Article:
Tags

, , , , , , , ,

Last night I had a dream that I was at a bar with some girlfriends, having a few pre-party drinks before we would do the typical girly thing and get changed together into our party gear. After a few drinks we jumped into the showers (don’t ask me why this bar had showers!) but when we got out of the showers, we realised that all of our clothes had been stolen. Now, before your imagination gets carried away (!) what actually happened next was that we defiantly declared (albeit in our bath towels) that we did not need clothes to attend the party; all we needed were our lace masks and we would show the thieves the they could not stop us from going to the party (huh hum)…. I don’t know what that dream actually means, but it pretty much sums up how I feel about costume masks. For some reason, when I’m wearing one, my inhibitions disappear and I feel as though I could confidently walk into a room completely naked. It’s as though that small piece of fabric covering my face is a veil for my entire body…

Anyway, lace masks are the new black, and I recently did in fact go to a costume party with a fabulous group of girlfriends where we all donned lace masks that I had made (just for the record: we were fully clothed as well). Below is a cheater’s guide on how to make a lace mask yourself. The trick is to find lace with scalloped edges, so that you do not have to cut eye holes into the lace (which is tricky to do without making the mask look cheap and nasty). Alternatively, you can use a very fine mesh to make a full face mask and avoid cutting eye holes altogether.

You will need:

  • a piece of scallop-edged lace (make it French; nothing is more luxurious!). It should be long enough to give four arches – each arch will form half of an eye hole.
  • a two pieces of fine mesh. The width should be no longer than twice the width of the lace. The length should be no longer than the distance from the front of your ear to the centre of the back of your head (any longer, and it will overlap when you put the mask on, which will make it difficult to secure).
  • two pieces of ribbon, each 25cm in length (or longer, if you want it to hang down further)
  • pair of scissors
  • sewing machine

1. Form the eye holes: cut the lace so that you have two pieces, each with two arches. Turn the two arches towards each other to form two eye holes, overlapping the two pieces of lace about 8mm.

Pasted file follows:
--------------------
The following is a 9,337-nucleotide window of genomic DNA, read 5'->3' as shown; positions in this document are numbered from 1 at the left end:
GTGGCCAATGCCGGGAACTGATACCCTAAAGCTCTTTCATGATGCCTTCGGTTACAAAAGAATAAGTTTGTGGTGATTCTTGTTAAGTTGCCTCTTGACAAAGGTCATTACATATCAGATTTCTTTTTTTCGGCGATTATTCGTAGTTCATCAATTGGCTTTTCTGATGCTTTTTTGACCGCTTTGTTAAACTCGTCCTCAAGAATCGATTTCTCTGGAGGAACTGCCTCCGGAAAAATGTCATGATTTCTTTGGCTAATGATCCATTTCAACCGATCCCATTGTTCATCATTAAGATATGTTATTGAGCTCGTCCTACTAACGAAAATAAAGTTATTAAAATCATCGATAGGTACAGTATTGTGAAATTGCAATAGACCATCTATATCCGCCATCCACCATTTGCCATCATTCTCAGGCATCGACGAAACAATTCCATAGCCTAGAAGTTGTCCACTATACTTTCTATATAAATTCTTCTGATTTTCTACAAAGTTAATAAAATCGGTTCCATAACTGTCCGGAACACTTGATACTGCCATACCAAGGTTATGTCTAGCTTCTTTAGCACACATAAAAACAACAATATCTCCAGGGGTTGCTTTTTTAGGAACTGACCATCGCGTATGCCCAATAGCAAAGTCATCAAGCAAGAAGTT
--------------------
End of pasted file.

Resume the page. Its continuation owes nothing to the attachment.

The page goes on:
2. Join the eye holes to create the face: Sew a short running stitch (and back-stitch) at each of the three points where the lace overlaps (forming the eye-holes). Because the lace will be delicate, you may need to give the machine a bit of help by gently pushing the lace as you sew, to guide the lace through.

3. Make the sides of the mask: Place one piece of ribbon on top of the mesh, running it through the centre of the mesh. Sew a short running stitch (and back-stitch) on the ribbon at the two edges of the mesh, and again in the centre of the mesh. Do the same with the second piece of ribbon and mesh.

4. Join the sides of the mask to the face: Take one piece of mesh and lay the short edge along the short edge of the lace, overlapping about 1 cm (the size of overlap will depend on the style of your lace. Increase or decrease the size of the lap to ensure that the mesh does not cover up the eye hole). Sew a running stitch along that short edge, joining the side of the mask to the face of the mask. Do the same with the other piece of mesh (joining it to the other side of the face).

5. Finish off the ribbon: Cut a diagonal on the end of each end of ribbon.

Voila! You have a beautiful lace mask!

The masks I made for a party recently

Megan, in one of the masks that I made

What do you think my dream means? How do you feel about costume masks? Have you ever worn a costume mask?

bisous


Advertisements